Have You Ever Wondered? #1

Have You Ever Wondered…

I have often. So, I just did the things I wondered about. It wasn’t always easy because sometimes there were those in established positions who, well, just didn’t want to see change.

Here are a few things I wondered about over the years.

Why did we have a Cub Pack of 42 boys (8-10 year-olds) but a Scout Troop of only 6 lads? That thought led to me volunteering to become the first female Scout Leader in the Greenford District.

I was 23 at the time, and our cubs just didn’t stay in scouts. I became the Assistant Scout Leader (ASL) and within 6 months was the SL as he stepped into the GSL post. So, there I was, in over my head, but determined to succeed. And I think that was a turning point in my life. I had always been fairly average at pretty well everything I turned my hand to up until then, suddenly, I was thrust into a position of responsibility and well, off I went.

When I was much younger, one of my proudest moments when my boys received their Chief Scout Awards from the Chief Scout himself

I had amazing support from ‘Uncle Tom’, “Come to a meeting,” he said, “and meet the other leaders.” I did just that and as I walked through the swing doors the hall fell silent and I heard, “It’s a Bl**dy woman.” That was ‘Uncle Ted’ as we called him. He became one of my greatest supporters, friends and colleagues in scouting in the Greenford District.

I visited ‘Uncle Tom’s’ Scout hut and he proudly showed me a trail of 6-inch shields which went along one wall, across the bottom and halfway back along the other wall. “They’ll be to the end in a year.” Announced ‘Uncle Tom’ proudly. I politely asked him what they were and he said they represented every trophy his troop won (there were 13 a year). “No, you won’t.” I replied. I can still remember the look on his face, “Because my troop is going to beat you.” Now Uncle Tom had arguably the best troop in the District. He laughed at me. By the way, this is not a sensible thing to do in front of me.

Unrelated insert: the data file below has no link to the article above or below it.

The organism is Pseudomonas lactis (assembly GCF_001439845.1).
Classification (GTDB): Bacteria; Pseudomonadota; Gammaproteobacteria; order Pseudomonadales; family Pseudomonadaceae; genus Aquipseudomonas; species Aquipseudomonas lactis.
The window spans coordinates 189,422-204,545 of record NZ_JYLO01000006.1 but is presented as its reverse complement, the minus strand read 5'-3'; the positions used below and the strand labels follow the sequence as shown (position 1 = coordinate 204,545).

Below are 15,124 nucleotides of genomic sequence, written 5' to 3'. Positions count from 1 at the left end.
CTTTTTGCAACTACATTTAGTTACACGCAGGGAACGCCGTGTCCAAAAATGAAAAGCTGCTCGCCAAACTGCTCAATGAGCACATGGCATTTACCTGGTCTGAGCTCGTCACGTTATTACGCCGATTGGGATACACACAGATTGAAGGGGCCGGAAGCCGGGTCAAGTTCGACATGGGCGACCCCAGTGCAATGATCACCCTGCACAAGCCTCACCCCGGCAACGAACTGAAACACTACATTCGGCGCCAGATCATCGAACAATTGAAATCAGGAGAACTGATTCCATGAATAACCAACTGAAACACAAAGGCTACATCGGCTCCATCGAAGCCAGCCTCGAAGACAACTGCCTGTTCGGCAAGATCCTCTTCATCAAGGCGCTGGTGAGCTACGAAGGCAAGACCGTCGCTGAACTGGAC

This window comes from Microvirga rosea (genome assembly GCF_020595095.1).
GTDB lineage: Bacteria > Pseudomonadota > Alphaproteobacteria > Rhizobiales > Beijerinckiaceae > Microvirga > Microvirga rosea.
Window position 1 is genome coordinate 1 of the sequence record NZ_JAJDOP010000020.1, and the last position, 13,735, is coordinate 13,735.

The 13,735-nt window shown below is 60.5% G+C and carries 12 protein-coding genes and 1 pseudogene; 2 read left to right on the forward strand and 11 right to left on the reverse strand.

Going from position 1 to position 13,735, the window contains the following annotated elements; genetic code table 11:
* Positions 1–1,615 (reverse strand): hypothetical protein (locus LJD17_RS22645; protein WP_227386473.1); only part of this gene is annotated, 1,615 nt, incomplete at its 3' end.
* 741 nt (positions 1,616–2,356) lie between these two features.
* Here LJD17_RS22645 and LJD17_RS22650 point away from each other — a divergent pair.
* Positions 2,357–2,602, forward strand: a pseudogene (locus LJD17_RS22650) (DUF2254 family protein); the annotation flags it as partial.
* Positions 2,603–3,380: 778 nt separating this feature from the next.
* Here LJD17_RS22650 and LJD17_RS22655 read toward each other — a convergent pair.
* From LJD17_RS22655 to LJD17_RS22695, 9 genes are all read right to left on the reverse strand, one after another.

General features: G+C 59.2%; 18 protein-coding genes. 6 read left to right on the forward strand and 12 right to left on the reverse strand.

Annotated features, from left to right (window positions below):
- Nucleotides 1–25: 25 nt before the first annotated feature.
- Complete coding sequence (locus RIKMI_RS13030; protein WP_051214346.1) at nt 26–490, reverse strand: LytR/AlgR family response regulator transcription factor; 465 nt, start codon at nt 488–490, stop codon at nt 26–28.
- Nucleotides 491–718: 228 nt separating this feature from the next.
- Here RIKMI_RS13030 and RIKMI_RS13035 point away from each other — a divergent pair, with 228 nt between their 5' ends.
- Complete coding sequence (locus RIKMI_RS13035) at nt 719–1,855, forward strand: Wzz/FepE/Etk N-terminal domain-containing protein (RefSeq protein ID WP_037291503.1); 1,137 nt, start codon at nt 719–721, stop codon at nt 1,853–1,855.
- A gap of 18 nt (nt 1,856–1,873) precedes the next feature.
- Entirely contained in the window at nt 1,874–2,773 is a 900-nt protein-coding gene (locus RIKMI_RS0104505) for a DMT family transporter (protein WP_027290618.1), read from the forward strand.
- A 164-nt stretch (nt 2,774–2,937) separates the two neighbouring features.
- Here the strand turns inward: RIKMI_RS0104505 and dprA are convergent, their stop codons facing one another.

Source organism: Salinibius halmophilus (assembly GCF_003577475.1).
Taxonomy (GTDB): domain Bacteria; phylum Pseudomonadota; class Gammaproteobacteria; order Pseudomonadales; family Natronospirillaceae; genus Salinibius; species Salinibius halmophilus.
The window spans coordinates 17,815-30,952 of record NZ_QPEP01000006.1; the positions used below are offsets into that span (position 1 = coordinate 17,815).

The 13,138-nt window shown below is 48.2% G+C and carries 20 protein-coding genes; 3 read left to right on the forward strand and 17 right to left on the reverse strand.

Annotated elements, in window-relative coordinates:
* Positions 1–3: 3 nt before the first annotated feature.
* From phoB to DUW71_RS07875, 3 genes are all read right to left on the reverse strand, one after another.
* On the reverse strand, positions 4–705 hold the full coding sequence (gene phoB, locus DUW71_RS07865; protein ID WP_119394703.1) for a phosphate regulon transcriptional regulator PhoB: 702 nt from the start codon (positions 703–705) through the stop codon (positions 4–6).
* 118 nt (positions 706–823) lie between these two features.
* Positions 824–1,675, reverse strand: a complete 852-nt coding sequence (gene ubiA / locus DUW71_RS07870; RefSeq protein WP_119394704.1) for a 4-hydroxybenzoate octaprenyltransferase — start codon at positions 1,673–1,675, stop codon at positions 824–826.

We won the next event 2 weeks later – The Underground Widegame, came 6th in the swimming gala out of 20 (with barely any kids who could swim, but I can tell you the rest of the troop shouted so loudly, they never stopped trying, and even if they came last we still got a point, whereas other troops wouldn’t put anyone in.

Then we started winning. By my second year, we won every competition except the Swimming Gala (our troop was the furthest from a public pool – eventually I persuaded a dad to drive our old minibus there every Thursday and I plus a friend taught our kids how to swim.) We only ever managed 3rd place as our best, but it was enough. We continued to do this for the next 8 years my lads and I.

We won: The Night Hike, Tent Pitching (holding the up and down records for 10 years until equalled and eventually beaten by mere seconds), Underground Widegame, Gate-building, Pioneering, Chess, Shooting, Fire-lighting (my kids were pyromaniacs on the quiet), and of course the jewels in the crown the Campcraft and Scoutcraft Competitions as well as the Tony Whyte Trophy and Country Trophy.


Easy. I told my boys what the all-male leaders had said that first night. “You only have a female leader. And they laughed at me and said you would never beat them.” They had something to prove, and prove it they did.

I remember walking into a Night Hike Competition where we had entered 3 teams and hearing another leader saying, “The 7th’s here, so guess we’re all playing for 2nd.” We came 1st, 2nd and 4th. The boys would get to our scout hut an hour before a competition and spit and polish their boots as we as the 10-year-olds boots, iron their uniforms and comb hairs, check hands and behind ears.